- Exercise 4-6 – rewrite the program in Exercise 4-0, to “upgrade” Student_info object structure changes as required. This exercise demonstrates some fundamentals of Object Orientated Programming (OOP), and provided some insight / experience in changing other people’s codes.
- Exercise 4-7 – create a function to compute and report the average of a set of numbers stored in a vector.
- Exercise 4-8 – revisit the definition of a function’s return type.
Chapter 5: Using sequential containers and analysing strings
- Exercise 5-0 – contain 3 sub exercises and solutions. Part 1/3: extend the student grading program in Chapter 4 to include a capability that split the set of students into passing and failing groups. Part 2/3: split an input line of text into words. Part 3/3: vertical-concatenate and horizontal-concatenate paragraph “pictures” together.
- Exercise 5-1 – what a challenge! Create a C++ program to automatically construct and display a Permuted Index Page (a.k.a. Key Word In Content / KWIC Page) when provided with an input “article”. I’ve deployed a (more or less) Object Oriented Programming (OOP) approach in the solving of this very interesting problem.
- Exercise 5-2 – compare the performance of using vector and list against the Chapter 5 student grading program.
- Exercise 5-3 – generalise / re-engineer the Student Grading program to enable ease of switching between vector-based and list-based input/output. The #include and typdef are used to enable this simple switch (Just 2 line code change for the switch!).
- Exercise 5-4 – generalise / re-engineer the already re-engineered Student Grading program in Exercise 5-3 further to enable even more flexible switching between vector-based and list-based input/output. The #include, typdef, and a new header file are used to enable this even simpler switch (Just 1 line code change for the switch this time!).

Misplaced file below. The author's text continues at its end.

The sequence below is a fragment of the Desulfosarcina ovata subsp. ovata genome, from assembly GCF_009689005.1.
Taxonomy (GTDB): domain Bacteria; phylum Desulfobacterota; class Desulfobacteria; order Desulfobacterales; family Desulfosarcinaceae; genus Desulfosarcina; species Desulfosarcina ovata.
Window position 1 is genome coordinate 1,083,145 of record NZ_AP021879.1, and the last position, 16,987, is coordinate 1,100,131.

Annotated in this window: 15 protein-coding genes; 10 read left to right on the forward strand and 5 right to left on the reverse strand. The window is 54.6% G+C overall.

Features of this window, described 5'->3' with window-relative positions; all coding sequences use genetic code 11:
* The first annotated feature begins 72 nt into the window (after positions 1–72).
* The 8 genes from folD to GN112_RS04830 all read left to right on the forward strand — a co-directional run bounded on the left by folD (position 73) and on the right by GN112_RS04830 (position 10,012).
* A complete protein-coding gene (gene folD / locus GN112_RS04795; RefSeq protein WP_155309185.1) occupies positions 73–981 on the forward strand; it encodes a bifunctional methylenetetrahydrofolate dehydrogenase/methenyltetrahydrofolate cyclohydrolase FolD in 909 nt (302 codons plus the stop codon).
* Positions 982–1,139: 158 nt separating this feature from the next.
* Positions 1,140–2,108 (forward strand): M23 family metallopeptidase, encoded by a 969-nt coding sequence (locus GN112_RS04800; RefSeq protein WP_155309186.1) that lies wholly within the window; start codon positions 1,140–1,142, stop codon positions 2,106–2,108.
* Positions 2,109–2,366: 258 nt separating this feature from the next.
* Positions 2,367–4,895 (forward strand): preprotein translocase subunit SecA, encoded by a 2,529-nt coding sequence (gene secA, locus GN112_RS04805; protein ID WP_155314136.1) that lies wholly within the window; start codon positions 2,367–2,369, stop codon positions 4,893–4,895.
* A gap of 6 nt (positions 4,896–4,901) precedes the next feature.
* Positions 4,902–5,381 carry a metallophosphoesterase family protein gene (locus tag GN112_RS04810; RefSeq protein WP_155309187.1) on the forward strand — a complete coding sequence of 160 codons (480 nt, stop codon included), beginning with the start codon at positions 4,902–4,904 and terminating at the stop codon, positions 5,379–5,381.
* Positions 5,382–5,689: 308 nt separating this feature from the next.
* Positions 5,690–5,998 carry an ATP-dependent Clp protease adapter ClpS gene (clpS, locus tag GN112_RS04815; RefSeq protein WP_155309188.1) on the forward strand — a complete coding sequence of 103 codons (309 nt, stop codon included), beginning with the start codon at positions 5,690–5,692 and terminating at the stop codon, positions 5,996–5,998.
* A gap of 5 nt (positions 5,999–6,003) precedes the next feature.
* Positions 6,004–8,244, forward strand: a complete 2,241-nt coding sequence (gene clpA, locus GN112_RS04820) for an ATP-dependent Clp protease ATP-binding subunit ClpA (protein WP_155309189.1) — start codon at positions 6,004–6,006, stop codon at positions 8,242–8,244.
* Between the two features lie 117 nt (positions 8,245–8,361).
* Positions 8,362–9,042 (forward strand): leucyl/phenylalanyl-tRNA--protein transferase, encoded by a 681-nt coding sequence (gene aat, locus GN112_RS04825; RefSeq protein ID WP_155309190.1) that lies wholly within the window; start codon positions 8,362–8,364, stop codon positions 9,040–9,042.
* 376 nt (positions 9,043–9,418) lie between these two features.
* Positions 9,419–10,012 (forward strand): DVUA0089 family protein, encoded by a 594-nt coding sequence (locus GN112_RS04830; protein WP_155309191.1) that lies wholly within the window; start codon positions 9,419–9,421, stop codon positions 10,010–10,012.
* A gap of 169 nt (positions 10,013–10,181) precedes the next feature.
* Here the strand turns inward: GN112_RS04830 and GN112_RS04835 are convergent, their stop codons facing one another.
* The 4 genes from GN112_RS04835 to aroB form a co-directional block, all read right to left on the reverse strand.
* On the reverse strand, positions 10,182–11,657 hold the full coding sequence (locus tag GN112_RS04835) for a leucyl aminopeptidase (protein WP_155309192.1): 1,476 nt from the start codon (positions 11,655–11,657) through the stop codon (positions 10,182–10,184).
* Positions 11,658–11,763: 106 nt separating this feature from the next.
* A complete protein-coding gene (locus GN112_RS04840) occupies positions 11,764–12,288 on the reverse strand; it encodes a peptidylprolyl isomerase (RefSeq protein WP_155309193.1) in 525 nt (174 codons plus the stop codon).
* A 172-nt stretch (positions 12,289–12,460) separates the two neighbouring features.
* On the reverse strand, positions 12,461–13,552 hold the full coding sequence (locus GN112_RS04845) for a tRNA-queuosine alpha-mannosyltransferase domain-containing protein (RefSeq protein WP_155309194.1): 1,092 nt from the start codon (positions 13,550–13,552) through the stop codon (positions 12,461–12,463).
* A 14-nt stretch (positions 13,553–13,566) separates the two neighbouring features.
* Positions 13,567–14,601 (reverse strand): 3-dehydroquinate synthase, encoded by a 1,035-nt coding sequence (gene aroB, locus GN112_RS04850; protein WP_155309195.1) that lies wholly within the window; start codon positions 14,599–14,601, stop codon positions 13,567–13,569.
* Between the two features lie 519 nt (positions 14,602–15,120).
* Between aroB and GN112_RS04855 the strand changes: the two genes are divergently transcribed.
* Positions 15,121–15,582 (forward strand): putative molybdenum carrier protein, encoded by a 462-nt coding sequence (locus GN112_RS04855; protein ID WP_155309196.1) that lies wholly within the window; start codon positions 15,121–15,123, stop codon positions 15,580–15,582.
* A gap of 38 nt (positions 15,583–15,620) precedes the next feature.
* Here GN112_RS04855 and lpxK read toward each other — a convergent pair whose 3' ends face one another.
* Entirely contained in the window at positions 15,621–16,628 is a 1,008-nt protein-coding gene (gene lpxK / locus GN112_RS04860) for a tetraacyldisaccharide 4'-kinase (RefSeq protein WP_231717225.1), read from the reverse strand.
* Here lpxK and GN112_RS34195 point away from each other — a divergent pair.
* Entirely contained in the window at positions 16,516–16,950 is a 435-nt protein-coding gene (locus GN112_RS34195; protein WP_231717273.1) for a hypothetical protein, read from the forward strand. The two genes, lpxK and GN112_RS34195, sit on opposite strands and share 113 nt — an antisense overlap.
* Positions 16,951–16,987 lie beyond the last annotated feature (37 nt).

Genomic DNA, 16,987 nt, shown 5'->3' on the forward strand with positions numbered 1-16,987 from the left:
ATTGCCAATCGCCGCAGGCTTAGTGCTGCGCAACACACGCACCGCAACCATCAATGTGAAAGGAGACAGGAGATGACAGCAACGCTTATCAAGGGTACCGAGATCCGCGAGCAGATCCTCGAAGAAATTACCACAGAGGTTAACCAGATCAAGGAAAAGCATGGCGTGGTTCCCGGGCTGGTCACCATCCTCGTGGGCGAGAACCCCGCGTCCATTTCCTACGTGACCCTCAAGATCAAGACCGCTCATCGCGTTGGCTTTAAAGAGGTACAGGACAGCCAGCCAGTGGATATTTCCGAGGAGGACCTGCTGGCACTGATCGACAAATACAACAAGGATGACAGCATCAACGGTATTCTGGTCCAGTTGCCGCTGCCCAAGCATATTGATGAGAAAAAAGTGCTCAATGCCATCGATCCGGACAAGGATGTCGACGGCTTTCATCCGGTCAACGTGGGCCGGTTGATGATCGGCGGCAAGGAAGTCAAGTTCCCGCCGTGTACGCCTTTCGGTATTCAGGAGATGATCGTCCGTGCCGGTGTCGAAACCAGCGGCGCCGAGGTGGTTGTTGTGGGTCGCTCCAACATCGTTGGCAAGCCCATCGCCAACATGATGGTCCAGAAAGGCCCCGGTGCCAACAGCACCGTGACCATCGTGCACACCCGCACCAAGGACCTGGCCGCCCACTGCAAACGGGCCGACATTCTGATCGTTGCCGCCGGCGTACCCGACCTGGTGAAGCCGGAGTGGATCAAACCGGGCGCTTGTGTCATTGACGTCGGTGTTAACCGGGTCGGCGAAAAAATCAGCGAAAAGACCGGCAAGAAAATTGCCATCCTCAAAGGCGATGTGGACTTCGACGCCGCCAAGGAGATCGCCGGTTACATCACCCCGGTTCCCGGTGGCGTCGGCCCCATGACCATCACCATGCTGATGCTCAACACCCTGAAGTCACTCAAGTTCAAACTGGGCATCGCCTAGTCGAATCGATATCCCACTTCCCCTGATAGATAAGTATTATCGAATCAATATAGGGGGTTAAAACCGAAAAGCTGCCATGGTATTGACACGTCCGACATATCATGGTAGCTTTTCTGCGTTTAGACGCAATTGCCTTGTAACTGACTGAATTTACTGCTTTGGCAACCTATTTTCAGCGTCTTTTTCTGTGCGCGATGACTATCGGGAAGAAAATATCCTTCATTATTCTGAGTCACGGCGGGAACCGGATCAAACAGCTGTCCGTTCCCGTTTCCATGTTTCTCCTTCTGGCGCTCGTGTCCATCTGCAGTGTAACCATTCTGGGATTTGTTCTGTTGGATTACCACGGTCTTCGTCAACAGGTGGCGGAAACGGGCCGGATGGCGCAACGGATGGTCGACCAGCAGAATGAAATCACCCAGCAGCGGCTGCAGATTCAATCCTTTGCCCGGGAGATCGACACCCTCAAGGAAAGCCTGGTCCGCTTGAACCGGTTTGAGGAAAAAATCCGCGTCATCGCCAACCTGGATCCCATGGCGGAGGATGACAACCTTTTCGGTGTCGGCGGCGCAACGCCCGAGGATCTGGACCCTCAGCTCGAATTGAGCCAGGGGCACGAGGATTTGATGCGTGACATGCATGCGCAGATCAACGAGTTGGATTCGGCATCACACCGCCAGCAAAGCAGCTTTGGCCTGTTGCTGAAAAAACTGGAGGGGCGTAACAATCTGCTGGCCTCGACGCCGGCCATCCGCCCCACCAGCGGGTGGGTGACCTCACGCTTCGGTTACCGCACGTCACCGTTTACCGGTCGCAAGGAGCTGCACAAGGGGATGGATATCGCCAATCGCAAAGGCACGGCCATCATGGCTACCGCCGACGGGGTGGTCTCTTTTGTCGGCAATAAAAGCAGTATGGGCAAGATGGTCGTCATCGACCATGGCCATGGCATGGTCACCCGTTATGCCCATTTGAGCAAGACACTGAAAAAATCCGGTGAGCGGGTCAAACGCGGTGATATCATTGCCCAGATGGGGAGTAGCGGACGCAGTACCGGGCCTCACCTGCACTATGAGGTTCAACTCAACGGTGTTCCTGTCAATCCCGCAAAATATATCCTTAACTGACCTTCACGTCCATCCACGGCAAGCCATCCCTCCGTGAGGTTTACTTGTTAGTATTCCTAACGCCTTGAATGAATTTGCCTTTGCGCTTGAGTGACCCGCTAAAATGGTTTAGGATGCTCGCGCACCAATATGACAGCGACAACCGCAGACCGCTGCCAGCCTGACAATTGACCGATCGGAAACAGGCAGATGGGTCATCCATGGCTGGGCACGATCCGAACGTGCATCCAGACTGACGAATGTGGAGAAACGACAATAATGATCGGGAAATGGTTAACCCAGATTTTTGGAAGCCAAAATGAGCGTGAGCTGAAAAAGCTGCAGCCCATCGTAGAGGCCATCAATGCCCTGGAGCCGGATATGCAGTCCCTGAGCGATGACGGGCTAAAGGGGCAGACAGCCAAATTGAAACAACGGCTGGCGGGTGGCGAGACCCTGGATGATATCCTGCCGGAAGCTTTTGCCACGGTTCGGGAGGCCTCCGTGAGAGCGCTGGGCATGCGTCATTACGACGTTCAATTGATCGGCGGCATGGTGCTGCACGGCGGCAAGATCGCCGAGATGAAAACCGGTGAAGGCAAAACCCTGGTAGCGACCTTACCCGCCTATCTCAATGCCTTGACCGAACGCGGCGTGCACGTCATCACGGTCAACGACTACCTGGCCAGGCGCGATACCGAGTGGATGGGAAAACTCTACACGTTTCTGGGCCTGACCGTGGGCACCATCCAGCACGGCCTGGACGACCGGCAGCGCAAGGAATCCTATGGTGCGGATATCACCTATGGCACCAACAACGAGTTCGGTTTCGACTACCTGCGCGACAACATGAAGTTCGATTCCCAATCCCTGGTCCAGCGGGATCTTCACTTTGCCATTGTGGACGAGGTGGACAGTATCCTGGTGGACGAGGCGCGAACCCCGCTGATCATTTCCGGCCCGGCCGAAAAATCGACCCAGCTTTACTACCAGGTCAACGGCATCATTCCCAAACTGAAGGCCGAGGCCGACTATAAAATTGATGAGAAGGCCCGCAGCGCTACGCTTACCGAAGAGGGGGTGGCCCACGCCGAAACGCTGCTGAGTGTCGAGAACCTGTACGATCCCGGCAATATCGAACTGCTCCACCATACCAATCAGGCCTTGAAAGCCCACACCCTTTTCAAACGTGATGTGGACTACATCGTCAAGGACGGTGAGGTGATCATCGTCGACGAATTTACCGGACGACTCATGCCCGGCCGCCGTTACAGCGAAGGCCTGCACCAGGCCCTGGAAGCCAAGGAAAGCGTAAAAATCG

- Exercise 5-5 – enhance the frame function to enable left-aligning, center-aligning, and right-aligning.
- Exercise 5-6 – rewrite the (version 2) extract_fail function so that it uses the insert/resize technique instead of the erase technique for filtering for passing students. In-depth code logic walkthrough is included along with performance test comparisons between the “before” and “after” codes.
- Exercise 5-7 – a fundamental revisit of the frame and width functions (as described in Chapter 5)
- Exercise 5-8 – vary the hcat function. Demonstrate the program crashes with string length error should we not re-initialise correctly. Fix the code by incorporating re-initialisation.
- Exercise 5-9 – create a program to process a list of words and split into two portions. Portion 1 will contain words with all lower-case letters. Portion 2 will contain words with some upper-case letters.
- Exercise 5-10 – create a program to identify palindromes and the longest palindrome (if any), given a handful of dictionary words. A palindrome word read the same in both directions (left-to-right and right-to-left).